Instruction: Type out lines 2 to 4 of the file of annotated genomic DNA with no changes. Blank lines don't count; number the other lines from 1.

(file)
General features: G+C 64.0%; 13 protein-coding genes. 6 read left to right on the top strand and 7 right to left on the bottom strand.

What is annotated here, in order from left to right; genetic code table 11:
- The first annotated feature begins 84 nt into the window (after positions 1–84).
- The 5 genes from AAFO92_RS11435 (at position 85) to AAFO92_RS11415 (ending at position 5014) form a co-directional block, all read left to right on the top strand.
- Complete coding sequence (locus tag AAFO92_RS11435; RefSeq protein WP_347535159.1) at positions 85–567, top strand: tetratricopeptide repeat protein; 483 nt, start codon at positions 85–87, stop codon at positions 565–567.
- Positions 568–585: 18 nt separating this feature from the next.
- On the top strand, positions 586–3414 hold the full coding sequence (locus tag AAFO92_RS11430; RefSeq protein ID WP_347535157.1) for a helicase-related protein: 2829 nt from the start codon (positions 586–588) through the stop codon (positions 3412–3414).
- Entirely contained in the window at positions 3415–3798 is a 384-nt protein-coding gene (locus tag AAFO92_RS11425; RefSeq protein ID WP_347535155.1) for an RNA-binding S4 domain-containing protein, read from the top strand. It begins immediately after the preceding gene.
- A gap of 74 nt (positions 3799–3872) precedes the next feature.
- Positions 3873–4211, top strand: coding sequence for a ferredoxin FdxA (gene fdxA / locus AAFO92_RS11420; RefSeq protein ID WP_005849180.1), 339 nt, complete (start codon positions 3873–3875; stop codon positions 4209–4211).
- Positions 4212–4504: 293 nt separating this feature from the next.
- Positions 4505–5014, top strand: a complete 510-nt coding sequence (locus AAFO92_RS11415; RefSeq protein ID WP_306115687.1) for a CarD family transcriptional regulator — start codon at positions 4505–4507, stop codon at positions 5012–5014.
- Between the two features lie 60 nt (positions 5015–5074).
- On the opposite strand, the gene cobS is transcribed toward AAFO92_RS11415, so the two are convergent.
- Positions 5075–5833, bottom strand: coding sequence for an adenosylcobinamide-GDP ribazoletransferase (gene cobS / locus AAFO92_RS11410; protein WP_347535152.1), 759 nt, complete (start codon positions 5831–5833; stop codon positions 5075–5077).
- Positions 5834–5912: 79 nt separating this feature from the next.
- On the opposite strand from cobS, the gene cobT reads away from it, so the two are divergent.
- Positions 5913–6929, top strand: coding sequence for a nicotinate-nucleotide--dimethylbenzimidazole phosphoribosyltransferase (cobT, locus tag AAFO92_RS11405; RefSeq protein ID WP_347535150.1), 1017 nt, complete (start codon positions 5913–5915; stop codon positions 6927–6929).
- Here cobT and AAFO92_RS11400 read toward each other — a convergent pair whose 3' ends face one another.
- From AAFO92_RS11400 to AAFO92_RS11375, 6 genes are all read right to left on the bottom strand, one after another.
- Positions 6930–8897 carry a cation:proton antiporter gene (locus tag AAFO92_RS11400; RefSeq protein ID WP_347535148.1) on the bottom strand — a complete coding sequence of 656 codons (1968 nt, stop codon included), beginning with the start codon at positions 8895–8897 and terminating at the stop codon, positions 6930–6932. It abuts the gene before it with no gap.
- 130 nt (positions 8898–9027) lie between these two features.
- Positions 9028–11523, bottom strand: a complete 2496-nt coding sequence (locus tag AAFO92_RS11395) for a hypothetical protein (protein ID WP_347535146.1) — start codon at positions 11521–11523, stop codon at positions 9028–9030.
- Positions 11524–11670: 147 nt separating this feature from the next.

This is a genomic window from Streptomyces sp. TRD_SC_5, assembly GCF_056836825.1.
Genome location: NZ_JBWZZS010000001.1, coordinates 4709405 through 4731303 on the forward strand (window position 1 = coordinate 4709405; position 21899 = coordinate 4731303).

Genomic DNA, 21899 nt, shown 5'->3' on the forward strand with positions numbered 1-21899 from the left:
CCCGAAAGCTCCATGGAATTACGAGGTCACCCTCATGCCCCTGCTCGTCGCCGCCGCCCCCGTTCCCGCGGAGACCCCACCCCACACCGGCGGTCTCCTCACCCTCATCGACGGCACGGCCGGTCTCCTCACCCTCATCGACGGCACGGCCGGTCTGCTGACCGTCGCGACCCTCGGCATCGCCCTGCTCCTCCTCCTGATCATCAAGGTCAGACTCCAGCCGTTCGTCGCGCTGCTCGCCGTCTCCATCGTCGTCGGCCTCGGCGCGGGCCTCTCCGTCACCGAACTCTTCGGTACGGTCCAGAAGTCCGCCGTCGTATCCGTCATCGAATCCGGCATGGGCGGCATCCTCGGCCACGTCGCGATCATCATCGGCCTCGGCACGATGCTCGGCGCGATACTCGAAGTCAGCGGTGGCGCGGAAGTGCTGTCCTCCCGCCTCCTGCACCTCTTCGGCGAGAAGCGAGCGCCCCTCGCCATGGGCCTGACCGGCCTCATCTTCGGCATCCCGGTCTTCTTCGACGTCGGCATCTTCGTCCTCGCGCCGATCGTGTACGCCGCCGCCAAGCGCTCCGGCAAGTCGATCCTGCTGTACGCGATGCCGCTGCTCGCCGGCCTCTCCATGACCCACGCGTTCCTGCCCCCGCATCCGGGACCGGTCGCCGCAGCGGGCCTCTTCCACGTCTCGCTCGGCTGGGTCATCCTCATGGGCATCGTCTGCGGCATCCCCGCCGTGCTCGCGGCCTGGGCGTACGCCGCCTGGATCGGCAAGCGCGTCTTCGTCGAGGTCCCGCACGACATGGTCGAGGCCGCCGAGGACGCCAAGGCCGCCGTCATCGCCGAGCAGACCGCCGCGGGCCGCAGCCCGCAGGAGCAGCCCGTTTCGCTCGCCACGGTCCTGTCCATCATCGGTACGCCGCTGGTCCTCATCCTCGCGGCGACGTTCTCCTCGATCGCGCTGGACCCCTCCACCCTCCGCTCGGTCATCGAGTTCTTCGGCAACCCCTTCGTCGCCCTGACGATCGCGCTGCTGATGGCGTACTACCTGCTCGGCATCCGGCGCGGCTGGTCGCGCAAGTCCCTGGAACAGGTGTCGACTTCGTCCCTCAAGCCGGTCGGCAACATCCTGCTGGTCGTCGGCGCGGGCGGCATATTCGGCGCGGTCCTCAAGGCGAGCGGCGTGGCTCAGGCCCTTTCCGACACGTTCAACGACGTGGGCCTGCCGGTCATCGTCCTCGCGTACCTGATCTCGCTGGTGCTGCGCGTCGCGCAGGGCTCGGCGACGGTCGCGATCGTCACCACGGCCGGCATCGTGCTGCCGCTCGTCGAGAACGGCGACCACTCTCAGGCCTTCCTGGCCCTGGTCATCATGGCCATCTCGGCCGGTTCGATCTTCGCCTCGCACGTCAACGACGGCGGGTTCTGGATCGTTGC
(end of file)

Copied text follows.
What is annotated here, in order from left to right; genetic code table 11:
- The first annotated feature begins 84 nt into the window (after positions 1–84).
- The 5 genes from AAFO92_RS11435 (at position 85) to AAFO92_RS11415 (ending at position 5014) form a co-directional block, all read left to right on the top strand.